A federal appeals court upheld the earlier decision of a lower court regarding the proposed merger of two of the largest healthcare insurance providers: Anthem and Cigna. The court opinion cited concerns about cost impacts to the consumer and the lack of competition in the healthcare insurance marketplace as the main issues with the proposed deal.
The backlash against this proposed marriage of two of the top three largest insurance providers had reached a critical mass in recent days. The pressure came from a variety of interested parties within the healthcare industry as well as from consumer interest groups.
The situation is further complicated because Anthem and Cigna are currently in a lawsuit against one another regarding that “breakup fee” clause that I detailed in my earlier coverage of this proposed mega-deal. The clause entails that Anthem pays Cigna $1.85 billion if this merger was to be derailed and not come to fruition.
Cigna is suing Anthem demanding payment of the fee. Anthem is counter-suing trying to force Cigna to stay in the merger deal. The resistance from several states and the federal government caused Cigna to look for ways to exit the deal. This situation has grown ugly very quickly, and the legal team for Anthem seems undeterred by this ruling. They are insisting they are going to find a way to gain approval for this merger.
Anthem and their legal team can spin this any way they would like, and they have 1.8 billion reasons why they are looking to pursue this merger. The reality is that the proposal is all but scuttled. The appeals court decision today affirms that and should be viewed as an indication that this proposal should be abandoned.
The lawsuits are another whole matter that is entirely separate and could take several different routes throughout that convoluted process. The regulatory reviews from the different government agencies ultimately had concerns about pricing and the monopolistic impact that the merger would have on consumer choice.
The combined Anthem/Cigna also would have been a major player in the provision of healthcare insurance to the business community. The potential influence on pricing and the subsequent effect that would have on the employee/employer splits on cost sharing for company provided healthcare coverage was a huge issue for certain states as well as the U.S. Court of Appeals.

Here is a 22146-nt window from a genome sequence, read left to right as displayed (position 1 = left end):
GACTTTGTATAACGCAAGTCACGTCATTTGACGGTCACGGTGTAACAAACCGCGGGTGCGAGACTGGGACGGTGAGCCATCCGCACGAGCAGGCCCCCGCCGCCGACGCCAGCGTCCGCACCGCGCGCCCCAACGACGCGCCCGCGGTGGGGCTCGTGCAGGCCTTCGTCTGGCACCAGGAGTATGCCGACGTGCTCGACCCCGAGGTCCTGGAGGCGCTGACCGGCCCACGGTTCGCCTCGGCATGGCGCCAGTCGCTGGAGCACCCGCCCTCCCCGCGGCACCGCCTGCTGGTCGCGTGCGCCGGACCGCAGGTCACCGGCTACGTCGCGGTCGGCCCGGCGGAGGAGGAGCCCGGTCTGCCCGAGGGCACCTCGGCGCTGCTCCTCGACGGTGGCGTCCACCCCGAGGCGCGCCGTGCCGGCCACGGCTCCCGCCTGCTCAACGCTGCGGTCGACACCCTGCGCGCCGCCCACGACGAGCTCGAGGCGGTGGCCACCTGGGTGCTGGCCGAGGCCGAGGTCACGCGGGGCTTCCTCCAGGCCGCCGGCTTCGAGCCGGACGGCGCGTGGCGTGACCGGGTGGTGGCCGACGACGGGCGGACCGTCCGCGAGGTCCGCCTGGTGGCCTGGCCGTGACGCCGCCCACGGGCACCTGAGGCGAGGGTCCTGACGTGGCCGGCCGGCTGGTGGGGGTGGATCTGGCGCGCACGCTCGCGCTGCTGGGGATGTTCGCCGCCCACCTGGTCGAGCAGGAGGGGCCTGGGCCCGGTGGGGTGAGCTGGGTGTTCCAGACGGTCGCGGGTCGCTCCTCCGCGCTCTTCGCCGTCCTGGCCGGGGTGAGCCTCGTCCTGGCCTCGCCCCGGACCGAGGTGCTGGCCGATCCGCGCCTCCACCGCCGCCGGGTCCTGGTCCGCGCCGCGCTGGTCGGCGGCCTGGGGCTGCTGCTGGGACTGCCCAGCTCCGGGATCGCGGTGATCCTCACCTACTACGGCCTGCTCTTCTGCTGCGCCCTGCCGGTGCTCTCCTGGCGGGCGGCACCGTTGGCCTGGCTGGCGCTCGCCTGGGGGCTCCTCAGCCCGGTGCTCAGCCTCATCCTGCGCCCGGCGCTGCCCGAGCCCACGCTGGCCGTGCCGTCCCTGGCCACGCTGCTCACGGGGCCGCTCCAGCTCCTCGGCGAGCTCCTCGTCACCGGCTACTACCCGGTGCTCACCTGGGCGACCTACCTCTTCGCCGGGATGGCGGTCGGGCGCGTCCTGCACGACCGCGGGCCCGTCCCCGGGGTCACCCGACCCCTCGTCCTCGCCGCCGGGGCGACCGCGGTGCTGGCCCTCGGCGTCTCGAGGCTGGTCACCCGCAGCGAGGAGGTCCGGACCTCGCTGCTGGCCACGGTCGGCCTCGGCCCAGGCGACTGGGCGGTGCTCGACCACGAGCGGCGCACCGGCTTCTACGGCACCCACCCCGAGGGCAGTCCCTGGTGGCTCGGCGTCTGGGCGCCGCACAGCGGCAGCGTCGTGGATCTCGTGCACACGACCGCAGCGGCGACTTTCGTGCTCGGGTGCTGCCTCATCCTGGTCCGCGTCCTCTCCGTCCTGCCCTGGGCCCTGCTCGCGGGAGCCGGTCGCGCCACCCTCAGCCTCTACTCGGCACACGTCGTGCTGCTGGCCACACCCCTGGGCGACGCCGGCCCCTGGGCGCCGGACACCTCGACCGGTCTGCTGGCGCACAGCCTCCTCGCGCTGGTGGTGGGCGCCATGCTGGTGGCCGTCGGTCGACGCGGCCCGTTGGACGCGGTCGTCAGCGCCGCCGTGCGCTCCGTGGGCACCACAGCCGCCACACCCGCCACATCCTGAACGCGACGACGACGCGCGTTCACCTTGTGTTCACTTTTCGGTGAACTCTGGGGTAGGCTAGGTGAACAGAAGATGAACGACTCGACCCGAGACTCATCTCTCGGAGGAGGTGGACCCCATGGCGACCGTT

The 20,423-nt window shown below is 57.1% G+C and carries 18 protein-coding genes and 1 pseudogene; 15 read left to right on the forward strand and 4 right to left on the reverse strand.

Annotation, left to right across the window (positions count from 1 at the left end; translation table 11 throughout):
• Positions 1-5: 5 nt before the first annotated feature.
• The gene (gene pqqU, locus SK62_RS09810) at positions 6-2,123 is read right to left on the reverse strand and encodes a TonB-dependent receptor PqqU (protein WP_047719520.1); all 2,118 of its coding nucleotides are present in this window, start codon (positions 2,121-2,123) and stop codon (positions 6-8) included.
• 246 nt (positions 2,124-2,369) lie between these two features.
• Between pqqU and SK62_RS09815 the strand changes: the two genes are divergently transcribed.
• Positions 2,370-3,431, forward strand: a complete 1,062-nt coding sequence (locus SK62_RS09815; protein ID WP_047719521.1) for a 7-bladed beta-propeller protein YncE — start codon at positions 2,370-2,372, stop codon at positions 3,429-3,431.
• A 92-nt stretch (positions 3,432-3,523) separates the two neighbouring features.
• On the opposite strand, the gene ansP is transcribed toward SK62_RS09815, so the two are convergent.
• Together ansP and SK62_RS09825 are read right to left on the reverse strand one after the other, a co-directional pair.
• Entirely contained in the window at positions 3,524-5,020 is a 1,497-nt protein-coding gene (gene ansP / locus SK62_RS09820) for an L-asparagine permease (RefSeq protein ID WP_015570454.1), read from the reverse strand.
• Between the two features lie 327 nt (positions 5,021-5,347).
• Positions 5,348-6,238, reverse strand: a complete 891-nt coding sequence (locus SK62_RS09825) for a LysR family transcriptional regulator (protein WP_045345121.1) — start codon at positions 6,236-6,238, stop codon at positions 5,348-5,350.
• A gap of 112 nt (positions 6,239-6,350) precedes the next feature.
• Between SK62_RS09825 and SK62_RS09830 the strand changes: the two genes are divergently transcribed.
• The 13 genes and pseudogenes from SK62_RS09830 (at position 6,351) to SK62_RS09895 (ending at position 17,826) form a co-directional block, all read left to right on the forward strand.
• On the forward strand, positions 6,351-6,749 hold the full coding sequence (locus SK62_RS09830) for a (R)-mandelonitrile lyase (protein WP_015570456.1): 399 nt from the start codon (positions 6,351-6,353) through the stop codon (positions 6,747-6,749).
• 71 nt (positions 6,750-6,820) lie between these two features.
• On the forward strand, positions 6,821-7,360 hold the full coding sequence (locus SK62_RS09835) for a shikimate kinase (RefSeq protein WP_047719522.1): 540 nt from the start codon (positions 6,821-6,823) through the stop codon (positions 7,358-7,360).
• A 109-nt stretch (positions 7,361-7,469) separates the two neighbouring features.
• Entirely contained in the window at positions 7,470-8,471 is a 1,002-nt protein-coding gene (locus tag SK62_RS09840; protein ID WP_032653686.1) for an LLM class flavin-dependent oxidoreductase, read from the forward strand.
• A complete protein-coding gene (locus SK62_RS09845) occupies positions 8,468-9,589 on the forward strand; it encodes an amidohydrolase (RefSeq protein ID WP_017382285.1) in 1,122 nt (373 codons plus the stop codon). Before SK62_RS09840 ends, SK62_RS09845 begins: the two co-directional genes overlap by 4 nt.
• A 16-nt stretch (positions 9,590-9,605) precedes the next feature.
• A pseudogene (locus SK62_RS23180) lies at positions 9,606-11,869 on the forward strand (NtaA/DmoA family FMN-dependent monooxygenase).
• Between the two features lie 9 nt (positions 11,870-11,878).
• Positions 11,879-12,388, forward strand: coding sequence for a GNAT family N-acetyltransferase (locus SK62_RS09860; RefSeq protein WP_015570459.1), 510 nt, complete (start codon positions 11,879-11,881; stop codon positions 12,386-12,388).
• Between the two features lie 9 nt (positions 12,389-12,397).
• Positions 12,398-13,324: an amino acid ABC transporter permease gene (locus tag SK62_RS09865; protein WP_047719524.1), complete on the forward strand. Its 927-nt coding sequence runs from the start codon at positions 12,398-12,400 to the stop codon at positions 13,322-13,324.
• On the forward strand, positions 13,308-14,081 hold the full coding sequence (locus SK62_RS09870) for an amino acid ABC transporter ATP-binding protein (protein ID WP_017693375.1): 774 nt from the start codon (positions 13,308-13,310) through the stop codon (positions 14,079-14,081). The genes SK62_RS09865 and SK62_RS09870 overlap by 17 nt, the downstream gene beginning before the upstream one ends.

This development comes just a few months after the Aetna – Humana proposed merger also collapsed during the review process. These mergers are the direct result of the consolidation route to optimize efficiency and maintain profitability during healthcare market changes due to the Affordable Care Act.
It should be noted that the proposed new healthcare plan changes are not fully known at this time, so the exact impact on the market is also unclear. The relentless pursuit of greed by these corporations in the healthcare industry is at the center of this particular situation.
The future of the Anthem/ Cigna proposed merger from the judicial perspective is either a “challenge” ruling on this verdict, which means that they can re-appeal this decision from the federal court. The other option is to attempt to take the case to the U.S. Supreme Court and see if they are granted a writ of certiorari to move that proceeding forward.
Some industry analysts and media types feel that a writ of certiorari is unlikely in this situation. The component that makes a Supreme Court review possible is the money involved with two companies of this size and the high powered legal representation that is involved in this case. It should be interesting to see how Anthem plans to move forward because they have the most at stake with the breakup clause taken under consideration.
The merger, for all intents and purposes, is opposed by about a dozen states and the federal court system as well as the regulatory bodies involved. This creates conditions where it is unlikely that it moves forward. The court ruling today cited this decision under the framework that it is a victory for the consumer because of the potential impact on pricing the combined entity could have exerted.
In my view, from covering mergers, I am not a proponent of monopolies. I also have learned that the bigger the merger in size, the more combustible it is when it becomes unraveled. This proposal is setback significantly, but it is not over yet. Anthem will not go quietly into the night paying a fee to Cigna, and Cigna is going to want the money from Anthem based on the agreement they had in place. It is going to get ugly in the weeks ahead, but most likely these two companies will be going toe-to-toe and not on their way to a monopoly styled merger.